Microsoft has given notice to its original equipment manufacturer (OEM) partners that they must no longer sell personal computers with operating systems older than Windows 10 from the middle of next year.
Windows 8 PC sales must end 1 July next year Australian time. Windows 7 Professional and Windows 8.1 can no longer be preinstalled on new computers from 1 November, 2016, Microsoft said in its updated Windows Lifecycle Fact Sheet.
The Home Basic, Home Premium and Ultimate editions of Windows 7 were retired on 1 November last year by Microsoft.
Windows 7 launched in October 2009. Microsoft has permitted it to live on substantially longer than Windows 8, which saw first light in 2013, and Windows 8.1, which arrived in 2013.
Enterprise customers using Microsoft's volume licensing scheme can continue to access prior versions of Windows, with some caveats.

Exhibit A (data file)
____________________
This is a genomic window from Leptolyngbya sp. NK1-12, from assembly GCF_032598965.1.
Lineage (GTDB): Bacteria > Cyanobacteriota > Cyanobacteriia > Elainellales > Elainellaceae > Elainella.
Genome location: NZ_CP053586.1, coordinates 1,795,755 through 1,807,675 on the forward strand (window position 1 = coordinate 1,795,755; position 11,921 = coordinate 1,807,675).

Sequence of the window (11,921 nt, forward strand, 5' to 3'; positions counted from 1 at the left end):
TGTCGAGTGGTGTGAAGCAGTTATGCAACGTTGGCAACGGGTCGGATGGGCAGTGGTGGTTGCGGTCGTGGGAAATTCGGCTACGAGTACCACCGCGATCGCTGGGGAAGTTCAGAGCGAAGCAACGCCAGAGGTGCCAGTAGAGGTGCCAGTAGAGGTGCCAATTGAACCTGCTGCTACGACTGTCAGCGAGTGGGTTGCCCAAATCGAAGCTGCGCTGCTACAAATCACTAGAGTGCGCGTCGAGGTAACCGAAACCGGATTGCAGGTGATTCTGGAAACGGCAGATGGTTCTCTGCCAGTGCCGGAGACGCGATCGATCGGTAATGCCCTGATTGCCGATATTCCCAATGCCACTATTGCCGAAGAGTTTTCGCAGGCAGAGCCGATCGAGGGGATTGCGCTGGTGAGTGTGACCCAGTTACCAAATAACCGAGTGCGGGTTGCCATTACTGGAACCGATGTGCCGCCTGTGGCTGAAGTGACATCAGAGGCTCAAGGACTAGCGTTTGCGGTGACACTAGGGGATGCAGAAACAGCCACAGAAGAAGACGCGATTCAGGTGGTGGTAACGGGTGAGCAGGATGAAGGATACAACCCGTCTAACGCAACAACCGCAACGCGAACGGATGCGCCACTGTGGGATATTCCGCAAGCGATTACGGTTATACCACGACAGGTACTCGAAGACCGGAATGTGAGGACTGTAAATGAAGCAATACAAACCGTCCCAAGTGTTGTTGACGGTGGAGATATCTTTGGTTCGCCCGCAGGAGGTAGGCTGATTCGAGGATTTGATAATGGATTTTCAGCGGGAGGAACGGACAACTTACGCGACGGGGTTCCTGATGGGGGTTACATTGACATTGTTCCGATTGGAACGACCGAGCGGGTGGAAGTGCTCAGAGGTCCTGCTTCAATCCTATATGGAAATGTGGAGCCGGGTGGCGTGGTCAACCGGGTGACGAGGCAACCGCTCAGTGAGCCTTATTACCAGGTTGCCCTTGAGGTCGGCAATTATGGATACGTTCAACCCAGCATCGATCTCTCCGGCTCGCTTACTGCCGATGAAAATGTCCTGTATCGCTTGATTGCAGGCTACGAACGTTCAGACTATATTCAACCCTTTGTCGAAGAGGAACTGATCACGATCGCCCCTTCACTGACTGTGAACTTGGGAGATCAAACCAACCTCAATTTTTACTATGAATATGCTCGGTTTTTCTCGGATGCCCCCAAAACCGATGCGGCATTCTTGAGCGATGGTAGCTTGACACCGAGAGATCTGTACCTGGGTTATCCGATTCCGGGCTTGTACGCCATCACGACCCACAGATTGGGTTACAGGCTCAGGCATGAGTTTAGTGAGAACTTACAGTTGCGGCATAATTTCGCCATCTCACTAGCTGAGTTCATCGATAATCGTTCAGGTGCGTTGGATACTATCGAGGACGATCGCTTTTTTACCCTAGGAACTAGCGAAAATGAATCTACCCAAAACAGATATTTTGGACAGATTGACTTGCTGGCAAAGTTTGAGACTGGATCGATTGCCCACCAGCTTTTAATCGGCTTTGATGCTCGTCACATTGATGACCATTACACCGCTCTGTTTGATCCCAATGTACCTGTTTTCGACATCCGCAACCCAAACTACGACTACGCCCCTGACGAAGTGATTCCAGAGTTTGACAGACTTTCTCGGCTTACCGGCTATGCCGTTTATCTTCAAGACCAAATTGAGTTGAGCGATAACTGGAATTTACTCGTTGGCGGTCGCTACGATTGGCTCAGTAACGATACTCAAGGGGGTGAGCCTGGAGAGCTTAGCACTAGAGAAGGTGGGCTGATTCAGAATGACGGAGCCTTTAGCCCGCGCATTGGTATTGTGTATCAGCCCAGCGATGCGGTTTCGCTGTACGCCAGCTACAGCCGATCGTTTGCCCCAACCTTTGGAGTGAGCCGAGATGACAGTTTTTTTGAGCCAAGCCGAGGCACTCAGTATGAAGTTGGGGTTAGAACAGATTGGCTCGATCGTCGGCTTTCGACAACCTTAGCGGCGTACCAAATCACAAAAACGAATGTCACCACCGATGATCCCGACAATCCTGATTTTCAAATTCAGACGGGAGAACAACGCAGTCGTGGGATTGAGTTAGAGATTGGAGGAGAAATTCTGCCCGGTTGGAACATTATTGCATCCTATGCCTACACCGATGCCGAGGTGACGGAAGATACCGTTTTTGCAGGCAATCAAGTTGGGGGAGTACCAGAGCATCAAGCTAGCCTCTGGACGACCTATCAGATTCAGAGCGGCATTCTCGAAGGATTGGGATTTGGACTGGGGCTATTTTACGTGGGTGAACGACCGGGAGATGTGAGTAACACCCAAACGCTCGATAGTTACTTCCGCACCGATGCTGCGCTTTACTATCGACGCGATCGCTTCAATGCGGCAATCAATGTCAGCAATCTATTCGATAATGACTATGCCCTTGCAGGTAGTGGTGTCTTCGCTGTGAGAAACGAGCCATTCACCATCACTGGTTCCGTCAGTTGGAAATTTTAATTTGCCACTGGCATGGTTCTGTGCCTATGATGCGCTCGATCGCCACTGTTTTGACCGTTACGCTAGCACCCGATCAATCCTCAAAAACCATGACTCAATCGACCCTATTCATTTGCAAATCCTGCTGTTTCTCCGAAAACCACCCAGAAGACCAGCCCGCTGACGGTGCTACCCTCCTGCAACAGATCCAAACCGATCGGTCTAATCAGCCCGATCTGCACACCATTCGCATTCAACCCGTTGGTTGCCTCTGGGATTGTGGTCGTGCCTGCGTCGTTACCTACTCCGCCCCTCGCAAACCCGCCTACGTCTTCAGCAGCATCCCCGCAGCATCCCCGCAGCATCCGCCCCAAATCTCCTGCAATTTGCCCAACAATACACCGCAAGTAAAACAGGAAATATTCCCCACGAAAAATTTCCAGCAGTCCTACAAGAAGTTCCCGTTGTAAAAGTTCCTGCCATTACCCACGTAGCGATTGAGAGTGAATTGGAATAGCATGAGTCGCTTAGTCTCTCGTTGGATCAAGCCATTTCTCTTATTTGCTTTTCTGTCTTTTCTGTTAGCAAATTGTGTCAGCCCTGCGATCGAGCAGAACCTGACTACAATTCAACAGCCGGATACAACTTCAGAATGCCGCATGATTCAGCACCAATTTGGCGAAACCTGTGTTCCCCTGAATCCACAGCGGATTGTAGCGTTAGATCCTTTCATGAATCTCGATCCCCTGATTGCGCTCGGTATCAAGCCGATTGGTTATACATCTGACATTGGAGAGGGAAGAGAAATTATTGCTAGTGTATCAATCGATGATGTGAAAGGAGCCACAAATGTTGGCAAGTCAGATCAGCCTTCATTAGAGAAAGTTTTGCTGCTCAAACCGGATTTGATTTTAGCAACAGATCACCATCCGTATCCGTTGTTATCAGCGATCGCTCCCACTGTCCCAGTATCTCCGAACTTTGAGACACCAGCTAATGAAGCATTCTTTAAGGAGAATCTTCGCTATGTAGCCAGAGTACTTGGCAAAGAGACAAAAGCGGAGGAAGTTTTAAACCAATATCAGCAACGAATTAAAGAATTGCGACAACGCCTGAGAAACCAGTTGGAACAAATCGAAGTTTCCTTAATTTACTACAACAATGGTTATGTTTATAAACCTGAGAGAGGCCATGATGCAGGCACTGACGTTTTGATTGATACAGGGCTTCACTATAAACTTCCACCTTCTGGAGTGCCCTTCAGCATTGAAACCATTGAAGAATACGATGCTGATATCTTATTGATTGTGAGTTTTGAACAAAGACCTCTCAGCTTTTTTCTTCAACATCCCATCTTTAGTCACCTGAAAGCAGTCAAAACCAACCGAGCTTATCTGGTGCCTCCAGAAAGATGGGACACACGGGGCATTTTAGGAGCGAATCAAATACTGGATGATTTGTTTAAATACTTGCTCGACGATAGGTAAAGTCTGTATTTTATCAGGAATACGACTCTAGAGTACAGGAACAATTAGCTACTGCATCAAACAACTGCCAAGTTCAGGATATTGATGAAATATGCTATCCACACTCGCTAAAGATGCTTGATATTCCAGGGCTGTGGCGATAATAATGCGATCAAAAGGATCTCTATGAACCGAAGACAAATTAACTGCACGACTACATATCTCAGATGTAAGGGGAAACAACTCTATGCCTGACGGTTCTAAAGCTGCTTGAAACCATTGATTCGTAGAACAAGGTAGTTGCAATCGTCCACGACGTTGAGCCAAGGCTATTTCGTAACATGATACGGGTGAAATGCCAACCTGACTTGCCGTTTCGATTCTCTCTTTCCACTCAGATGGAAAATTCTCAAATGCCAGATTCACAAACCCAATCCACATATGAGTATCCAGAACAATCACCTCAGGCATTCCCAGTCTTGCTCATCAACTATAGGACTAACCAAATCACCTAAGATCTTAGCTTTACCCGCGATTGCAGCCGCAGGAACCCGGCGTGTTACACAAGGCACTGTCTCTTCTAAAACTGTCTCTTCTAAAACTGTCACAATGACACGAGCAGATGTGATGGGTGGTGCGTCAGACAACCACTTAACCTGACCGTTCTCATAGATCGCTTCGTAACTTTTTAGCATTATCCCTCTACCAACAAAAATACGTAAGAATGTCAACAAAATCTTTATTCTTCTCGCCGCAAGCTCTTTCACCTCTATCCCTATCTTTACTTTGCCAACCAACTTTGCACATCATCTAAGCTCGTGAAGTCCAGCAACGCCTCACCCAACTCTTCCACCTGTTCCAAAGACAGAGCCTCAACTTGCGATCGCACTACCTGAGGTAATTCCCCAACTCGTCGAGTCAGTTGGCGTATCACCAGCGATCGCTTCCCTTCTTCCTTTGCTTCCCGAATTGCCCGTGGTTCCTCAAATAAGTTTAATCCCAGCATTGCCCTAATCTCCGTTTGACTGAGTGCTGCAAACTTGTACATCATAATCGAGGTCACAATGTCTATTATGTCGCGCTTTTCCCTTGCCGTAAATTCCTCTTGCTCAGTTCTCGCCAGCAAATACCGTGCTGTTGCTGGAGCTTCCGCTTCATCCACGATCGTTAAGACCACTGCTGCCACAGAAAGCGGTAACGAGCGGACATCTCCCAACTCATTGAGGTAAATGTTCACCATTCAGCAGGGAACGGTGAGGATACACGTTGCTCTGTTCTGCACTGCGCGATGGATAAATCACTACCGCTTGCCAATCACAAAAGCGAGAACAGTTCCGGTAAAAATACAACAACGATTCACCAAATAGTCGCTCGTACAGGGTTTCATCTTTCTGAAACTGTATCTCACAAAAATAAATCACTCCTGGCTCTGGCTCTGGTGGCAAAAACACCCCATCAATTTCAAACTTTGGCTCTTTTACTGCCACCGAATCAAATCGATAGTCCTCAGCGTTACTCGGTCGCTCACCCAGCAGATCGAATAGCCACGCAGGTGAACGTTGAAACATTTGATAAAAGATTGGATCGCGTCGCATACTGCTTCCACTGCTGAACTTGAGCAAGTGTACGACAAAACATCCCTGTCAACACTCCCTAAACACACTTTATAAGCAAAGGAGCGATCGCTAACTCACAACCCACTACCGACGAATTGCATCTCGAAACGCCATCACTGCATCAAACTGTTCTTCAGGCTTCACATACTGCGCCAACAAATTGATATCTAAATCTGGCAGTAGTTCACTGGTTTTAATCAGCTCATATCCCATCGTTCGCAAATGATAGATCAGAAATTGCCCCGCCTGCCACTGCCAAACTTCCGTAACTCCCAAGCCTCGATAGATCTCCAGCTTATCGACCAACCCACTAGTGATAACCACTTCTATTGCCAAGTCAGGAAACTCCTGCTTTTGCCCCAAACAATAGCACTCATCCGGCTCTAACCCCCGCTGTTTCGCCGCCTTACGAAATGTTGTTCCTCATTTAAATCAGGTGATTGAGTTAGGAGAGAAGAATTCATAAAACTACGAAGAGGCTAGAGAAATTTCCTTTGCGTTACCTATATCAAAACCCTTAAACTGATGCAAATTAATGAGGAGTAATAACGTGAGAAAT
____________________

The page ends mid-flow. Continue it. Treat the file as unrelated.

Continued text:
"Licenses will continue to be available through downgrade rights after the end of general availability," Microsoft said.
"General availability of licenses for the previous version of Windows will cease as soon as the new version is available, or when otherwise determined by Microsoft. However, we will make media available for the current version as well as the previous two versions."
All editions of Windows 7 are already out of mainstream support. Microsoft will continue to provide extended support for Windows 7 until 14 January 2020 for a fee.
Windows 8 and 8.1 will go out of mainstream support on 9 January 2018, and extended support by 10 January 2023.
Microsoft's Windows 10 operating system will cease to receive mainstream support by October 2020, and extended support by 14 October 2025.